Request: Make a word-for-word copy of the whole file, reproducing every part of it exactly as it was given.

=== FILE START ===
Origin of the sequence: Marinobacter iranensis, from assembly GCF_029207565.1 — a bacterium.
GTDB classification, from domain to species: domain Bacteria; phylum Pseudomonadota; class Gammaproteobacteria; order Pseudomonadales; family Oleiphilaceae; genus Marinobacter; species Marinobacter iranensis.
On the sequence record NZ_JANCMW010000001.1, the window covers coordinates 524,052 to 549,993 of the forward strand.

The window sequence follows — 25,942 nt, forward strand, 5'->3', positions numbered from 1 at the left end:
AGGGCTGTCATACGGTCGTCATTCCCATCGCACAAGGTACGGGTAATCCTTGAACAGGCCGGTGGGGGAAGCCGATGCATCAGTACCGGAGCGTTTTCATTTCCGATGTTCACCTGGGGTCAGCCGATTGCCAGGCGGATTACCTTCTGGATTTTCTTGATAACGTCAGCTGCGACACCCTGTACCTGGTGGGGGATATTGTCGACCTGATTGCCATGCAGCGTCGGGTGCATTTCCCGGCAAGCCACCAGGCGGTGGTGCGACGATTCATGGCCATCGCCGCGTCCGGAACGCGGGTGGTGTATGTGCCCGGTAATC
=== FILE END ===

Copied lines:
Origin of the sequence: Marinobacter iranensis, from assembly GCF_029207565.1 — a bacterium.
GTDB classification, from domain to species: domain Bacteria; phylum Pseudomonadota; class Gammaproteobacteria; order Pseudomonadales; family Oleiphilaceae; genus Marinobacter; species Marinobacter iranensis.
On the sequence record NZ_JANCMW010000001.1, the window covers coordinates 524,052 to 549,993 of the forward strand.

The window sequence follows — 25,942 nt, forward strand, 5'->3', positions numbered from 1 at the left end:
AGGGCTGTCATACGGTCGTCATTCCCATCGCACAAGGTACGGGTAATCCTTGAACAGGCCGGTGGGGGAAGCCGATGCATCAGTACCGGAGCGTTTTCATTTCCGATGTTCACCTGGGGTCAGCCGATTGCCAGGCGGATTACCTTCTGGATTTTCTTGATAACGTCAGCTGCGACACCCTGTACCTGGTGGGGGATATTGTCGACCTGATTGCCATGCAGCGTCGGGTGCATTTCCCGGCAAGCCACCAGGCGGTGGTGCGACGATTCATGGCCATCGCCGCGTCCGGAACGCGGGTGGTGTATGTGCCCGGTAATC